Gold prices hold firm on mixed economic data from the US
Worries about a global downturn and no clarification on US-China trade keeps safe-haven gold above $1,500
Bengaluru — Gold prices were little changed during a choppy session on Thursday as investors took stock of mixed economic data from the US, with strong US retail sales offering temporary respite to battered risk appetite.
However, lingering fears over a global downturn and lack of clarity on the US-China trade front kept the safe haven comfortably above the key $1,500 handle.
Spot gold was flat at $1,516.62 an ounce by 2.21om GMT, while US gold futures were unchanged at $1,527.20.
At the day’s peak of $1,523.91, gold was back to within $11 of Tuesday’s six-year high, which was followed by a 1% jump on Wednesday, due to fears of a recession as investors fretted over the trade war, unrest in Hong Kong, and a slide in emerging-market assets.
“But with the US retail sales data coming out as strong as it did, that’s seeing some market participants rethink their bets,” said Daniel Ghali, commodity strategist at TD Securities. However, the elevated levels of safe-haven interest in gold fulled by factors such as the Hong Kong unrest and fears of an Argentine debt default “is not likely to change in a single day”, he added.
US stocks opened higher and treasury yields rose, driven by a surge in July retail sales which soothed some nerves frayed by an inversion in the government bond yield curve, often a signal of a recession.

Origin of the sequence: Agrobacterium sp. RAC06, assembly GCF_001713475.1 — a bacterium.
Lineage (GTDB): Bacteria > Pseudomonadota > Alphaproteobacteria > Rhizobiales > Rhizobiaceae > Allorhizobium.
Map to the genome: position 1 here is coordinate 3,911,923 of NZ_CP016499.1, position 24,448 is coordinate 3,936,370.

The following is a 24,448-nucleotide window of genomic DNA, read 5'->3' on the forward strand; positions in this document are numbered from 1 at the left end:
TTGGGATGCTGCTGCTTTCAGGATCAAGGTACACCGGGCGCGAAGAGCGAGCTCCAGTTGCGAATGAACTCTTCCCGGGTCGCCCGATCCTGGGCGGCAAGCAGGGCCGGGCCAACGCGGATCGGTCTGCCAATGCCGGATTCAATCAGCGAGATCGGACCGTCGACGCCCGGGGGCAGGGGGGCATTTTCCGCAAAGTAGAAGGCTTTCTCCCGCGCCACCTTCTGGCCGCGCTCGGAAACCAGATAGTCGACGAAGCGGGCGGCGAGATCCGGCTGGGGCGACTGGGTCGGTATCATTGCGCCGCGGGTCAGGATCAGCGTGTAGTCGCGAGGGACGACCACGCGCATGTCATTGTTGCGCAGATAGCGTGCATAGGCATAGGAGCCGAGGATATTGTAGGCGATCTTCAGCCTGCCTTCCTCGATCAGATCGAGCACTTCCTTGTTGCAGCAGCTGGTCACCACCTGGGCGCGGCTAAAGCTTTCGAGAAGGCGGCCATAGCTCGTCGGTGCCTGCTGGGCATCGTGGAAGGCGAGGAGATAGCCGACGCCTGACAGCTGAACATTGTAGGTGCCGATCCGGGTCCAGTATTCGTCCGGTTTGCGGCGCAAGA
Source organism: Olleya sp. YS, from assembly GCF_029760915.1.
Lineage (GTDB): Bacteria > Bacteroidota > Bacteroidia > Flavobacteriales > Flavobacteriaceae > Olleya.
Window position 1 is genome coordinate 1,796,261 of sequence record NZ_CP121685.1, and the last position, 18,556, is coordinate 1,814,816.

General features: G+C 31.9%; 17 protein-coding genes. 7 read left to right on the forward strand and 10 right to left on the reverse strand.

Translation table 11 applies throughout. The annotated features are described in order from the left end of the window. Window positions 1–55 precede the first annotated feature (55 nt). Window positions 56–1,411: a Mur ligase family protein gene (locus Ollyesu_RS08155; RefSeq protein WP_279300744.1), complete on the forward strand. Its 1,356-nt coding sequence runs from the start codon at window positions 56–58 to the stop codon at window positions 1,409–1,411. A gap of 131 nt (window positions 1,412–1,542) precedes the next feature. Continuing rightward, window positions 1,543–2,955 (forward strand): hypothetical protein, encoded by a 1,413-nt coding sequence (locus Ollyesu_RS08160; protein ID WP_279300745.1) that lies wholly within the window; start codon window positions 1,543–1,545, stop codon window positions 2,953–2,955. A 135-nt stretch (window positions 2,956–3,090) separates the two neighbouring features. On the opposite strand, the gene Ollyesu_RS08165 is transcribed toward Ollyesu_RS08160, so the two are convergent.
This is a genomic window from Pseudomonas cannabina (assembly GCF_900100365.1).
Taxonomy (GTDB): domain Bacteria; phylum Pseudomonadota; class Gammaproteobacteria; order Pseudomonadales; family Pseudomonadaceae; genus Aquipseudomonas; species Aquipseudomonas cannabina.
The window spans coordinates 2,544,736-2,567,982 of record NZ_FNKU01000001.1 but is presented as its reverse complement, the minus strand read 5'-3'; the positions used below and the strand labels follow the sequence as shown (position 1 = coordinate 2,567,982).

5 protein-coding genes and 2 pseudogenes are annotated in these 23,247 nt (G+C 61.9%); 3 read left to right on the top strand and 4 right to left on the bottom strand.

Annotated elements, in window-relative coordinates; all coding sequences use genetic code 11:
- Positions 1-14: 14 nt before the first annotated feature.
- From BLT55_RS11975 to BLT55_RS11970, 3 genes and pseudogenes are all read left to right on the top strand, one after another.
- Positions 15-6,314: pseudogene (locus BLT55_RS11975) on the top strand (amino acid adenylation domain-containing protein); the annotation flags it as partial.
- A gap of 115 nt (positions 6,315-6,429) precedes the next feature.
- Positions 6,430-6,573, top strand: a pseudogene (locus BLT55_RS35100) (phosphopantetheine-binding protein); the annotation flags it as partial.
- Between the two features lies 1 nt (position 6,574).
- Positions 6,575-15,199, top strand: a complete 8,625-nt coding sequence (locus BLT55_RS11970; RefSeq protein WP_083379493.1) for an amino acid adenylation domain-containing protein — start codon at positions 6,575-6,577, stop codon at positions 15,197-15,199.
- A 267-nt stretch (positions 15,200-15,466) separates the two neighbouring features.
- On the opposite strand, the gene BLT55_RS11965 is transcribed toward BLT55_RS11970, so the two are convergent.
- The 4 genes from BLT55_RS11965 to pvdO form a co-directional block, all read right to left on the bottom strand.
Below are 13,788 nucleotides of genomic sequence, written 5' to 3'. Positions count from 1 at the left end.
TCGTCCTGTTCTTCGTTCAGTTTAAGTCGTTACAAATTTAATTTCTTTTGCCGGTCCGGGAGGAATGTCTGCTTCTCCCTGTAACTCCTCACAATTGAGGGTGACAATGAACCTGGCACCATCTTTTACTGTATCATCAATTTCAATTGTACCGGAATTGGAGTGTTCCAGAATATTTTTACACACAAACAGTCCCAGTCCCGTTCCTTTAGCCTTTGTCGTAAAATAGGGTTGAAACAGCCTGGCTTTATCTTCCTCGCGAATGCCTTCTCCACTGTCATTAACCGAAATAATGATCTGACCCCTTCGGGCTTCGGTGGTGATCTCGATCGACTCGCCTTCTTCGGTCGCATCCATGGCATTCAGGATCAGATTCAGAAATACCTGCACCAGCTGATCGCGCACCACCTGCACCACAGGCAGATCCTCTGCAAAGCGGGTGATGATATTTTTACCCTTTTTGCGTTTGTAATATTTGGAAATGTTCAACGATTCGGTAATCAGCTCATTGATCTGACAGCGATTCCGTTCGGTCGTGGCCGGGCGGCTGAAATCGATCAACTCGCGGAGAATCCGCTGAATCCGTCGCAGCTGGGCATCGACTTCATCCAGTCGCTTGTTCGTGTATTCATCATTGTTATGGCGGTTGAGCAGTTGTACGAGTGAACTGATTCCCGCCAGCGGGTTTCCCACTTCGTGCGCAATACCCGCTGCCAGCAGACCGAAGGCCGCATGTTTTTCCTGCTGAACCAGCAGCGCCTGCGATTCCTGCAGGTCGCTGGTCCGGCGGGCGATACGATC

On the flip side, US manufacturing output ended a two-month run of growth in July, while initial weekly jobless claims data was weaker than expected.
Considered a safe store of value during times of political and economic uncertainty, gold has gained more than $100 since the beginning of the month.
“Although gold prices look like they are overshooting, it has not been a good idea in the past to bet that the runaway train is going to come to a halt,” TD Securities’ Ghali said.
Investors digested conflicting signals on the trade front as well.
China’s finance ministry initially said it would take counter-measures against the latest tariffs on Chinese goods, but this was followed by a separate statement that Beijing hoped the US would meet China halfway for a consensus.
“The overall uncertainty from the trade dispute is high and we also expect some central bank action for recession-fighting to come over the next weeks and months,” said Norbert Rücker, head of economics and next-generation research at Julius Bär.
In other metals, silver was flat at $17.20 an ounce. Platinum was down 0.1% to $839.67 an ounce and palladium rose 1.3% higher at $1,442.04.